Why does discussing money and money management seem to be very often a taboo topic among many families and among friends?
It's very personal stuff. It is often painfully personal stuff.
There's a copy of my budget in the book. When my wife read the book, she was worried about having people see this.
It's a bunch of numbers, you know? It's not like I published pictures of us naked in the bedroom.
In a way, it's worse, though. When you tell people what you spend money on, you are telling them what is important to you. You are sharing your dreams and your fears. This is intimate stuff. Done right, a budget is a very personal document.
We must break the taboo of talking frankly about what money means to us. It is by talking with other people that we learn what we ourselves think. You've got to stick your neck out a bit. There are huge rewards to be had down the road for doing so.
There are people on the internet who mock me for my choices. There are others who congratulate me. My choices are an inspiration to some, a challenge to others, and a threat to still others.
You don't expect to see the words “Passion” and “Saving” in the same book title, do you? Saving is supposed to be for boring, responsible people. It's not. What changed me into an effective saver is that I learned that saving is the means by which I become able to do with my life what I want to do with my life. How you think about saving determines how successful you are at trying to pull it off.
We all love freedom, right? We all should love saving because saving is the money choice that buys us freedom.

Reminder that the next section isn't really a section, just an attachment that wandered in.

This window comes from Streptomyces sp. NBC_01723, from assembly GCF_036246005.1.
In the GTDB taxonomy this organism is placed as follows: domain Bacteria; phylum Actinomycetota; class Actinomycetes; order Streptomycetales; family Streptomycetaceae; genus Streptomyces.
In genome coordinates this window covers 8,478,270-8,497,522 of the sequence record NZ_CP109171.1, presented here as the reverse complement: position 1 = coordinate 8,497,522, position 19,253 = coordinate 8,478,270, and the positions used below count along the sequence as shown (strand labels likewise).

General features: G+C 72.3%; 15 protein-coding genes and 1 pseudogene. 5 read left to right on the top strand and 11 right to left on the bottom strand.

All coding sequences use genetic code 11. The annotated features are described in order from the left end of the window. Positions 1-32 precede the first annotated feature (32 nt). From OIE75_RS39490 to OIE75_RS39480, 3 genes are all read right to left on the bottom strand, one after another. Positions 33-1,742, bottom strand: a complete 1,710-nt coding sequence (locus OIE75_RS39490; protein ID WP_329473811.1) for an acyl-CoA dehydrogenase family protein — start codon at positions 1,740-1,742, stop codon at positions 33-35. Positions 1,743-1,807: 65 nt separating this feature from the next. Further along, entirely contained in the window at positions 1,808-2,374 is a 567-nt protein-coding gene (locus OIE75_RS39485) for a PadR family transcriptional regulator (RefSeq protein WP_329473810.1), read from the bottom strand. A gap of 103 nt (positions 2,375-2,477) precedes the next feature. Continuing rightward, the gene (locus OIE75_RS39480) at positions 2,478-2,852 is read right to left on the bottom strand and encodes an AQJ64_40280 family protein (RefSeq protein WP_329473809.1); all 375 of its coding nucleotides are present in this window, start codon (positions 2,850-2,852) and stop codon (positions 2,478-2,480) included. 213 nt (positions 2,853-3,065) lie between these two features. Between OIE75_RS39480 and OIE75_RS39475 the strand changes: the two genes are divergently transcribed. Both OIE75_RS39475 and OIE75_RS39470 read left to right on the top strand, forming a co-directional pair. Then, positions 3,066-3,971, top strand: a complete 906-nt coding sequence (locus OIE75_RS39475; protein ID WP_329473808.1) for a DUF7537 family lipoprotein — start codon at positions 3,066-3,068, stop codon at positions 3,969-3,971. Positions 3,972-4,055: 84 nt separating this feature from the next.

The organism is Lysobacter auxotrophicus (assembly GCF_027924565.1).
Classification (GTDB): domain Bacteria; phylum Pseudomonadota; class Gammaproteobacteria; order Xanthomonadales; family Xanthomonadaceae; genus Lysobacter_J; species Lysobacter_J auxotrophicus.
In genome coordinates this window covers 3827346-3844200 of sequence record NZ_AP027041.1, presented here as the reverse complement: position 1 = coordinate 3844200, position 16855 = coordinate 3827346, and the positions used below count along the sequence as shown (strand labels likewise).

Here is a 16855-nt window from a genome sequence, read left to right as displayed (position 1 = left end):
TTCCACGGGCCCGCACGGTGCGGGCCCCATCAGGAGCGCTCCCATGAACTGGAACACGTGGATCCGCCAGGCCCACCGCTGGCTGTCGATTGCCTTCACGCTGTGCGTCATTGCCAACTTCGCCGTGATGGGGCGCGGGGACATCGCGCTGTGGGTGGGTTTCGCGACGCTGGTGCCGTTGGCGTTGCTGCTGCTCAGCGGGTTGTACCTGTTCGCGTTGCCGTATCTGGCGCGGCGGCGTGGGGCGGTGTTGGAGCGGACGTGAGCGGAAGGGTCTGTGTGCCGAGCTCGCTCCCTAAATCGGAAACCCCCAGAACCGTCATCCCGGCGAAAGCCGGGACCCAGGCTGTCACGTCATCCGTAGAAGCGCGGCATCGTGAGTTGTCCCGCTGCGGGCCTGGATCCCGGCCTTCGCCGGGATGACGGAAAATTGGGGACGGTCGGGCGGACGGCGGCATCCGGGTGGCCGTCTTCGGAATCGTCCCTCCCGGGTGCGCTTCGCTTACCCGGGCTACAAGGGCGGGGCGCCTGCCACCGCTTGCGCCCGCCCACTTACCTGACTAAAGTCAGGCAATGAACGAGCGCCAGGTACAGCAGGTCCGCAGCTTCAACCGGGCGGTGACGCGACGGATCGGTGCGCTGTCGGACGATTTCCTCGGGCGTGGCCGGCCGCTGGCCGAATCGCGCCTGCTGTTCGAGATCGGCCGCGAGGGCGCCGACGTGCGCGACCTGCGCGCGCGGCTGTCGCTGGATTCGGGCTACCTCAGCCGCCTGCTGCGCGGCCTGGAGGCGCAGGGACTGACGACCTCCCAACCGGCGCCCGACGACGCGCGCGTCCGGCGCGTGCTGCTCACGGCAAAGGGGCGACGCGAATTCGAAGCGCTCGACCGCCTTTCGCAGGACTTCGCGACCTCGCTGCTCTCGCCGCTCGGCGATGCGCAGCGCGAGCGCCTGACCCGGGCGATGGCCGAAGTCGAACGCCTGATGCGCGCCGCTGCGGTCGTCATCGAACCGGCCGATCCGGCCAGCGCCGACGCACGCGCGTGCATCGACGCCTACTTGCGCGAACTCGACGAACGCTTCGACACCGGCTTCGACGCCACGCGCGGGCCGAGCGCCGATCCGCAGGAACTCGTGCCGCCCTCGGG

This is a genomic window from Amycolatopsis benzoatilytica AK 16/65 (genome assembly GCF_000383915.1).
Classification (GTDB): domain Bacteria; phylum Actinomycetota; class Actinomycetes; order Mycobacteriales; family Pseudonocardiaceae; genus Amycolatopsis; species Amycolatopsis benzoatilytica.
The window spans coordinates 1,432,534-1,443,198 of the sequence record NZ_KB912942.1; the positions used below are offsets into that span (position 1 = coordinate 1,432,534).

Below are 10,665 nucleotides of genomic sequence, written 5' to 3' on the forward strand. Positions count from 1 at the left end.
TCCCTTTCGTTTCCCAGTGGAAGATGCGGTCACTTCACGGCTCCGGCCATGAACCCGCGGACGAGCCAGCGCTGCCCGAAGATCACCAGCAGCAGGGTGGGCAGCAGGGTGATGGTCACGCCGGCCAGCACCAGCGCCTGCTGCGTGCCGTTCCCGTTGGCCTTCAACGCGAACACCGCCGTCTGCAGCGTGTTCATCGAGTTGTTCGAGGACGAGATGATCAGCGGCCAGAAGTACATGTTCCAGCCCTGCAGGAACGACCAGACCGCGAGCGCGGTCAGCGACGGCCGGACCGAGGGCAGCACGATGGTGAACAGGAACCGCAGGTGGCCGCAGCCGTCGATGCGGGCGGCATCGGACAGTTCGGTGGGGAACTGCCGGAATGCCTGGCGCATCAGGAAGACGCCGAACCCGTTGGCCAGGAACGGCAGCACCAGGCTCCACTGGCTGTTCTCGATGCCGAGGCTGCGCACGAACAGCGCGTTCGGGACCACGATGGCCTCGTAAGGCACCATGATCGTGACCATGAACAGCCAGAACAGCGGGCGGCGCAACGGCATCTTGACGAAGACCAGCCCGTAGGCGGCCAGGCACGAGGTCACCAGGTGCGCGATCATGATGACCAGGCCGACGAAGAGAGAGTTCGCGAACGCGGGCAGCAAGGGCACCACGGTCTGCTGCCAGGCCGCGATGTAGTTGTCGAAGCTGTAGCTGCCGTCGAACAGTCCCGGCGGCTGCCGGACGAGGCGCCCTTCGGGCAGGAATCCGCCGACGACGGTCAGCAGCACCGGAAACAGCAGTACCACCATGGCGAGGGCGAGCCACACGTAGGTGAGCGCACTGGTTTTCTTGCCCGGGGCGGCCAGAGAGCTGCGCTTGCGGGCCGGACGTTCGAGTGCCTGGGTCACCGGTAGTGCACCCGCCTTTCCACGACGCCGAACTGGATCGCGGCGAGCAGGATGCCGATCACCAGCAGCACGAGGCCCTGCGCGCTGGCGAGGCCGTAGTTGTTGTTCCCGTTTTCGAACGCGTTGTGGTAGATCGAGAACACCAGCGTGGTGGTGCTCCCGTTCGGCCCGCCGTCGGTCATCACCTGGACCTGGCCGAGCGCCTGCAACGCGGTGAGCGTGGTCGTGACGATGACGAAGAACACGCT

How would you respond to readers who are skeptical about Passion Saving?
If you talk about the end result, people are skeptical. There are lots of people in our community who retired in their 40s. People find that hard to believe.
I hold off on talking about the numbers until people have bought into the concept. To get people interested in the concept, I tell stories of how saving effectively can change life in the here and now. Saving can free you to start your own business. Saving can free you to see the world. Saving can free you to stay home with your kids when they are young. Saving can free you to retire early. Saving can free you from worry over corporate restructurings and economic downturns. I sell the sizzle. Once you get people into the restaurant to see the sizzle, providing the steak is the easy part.
How is it that people trying to get us to buy stuff pull it off? Television commercials don't list the merits of a product. They tell a story, they reach for the emotions. Get people emotionally involved, and they will figure out logical reasons for buying your product on their own. The emotions are the hard part. The numbers are important but secondary.
The aim of “Passion Saving” is to get people to see saving in a new light, to get them so excited about it that they can't stand the thought of another day passing by without them identifying a new opportunity to save money. There are sections of the book that offer practical step-by-step instructions. But the book is as much a “why to” as it is a “how to.” My experience is that it is not at all hard to save money once you care deeply about doing it.
The problem that most people have saving is that just about nobody cares deeply about saving to finance an old-age retirement. Most of us don't even want to think about getting old! So that saving goal just doesn't do the job. The old money management rules just flat-out do not work.
My mother drilled into me that it is not how much you earn but rather how you manage and spend your money. (Incidentally, I am thankful for her sage advice).
Do you agree with the above and if so, why?
I know people who earn modest incomes who were able to retire early.
I know people who earn six-figure incomes who need to borrow to buy Christmas presents.
Earning lots of money is overrated. It provides an obvious edge. I'm not knocking it. It can be a trap, though. The more you earn, the more you buy. The more you buy, the more you need to struggle to keep up. People who have never earned lots of money sometimes find it hard to feel sympathy for those who do. I can tell you lots of sad stories about people who earn lots of money and who are miserable as a result.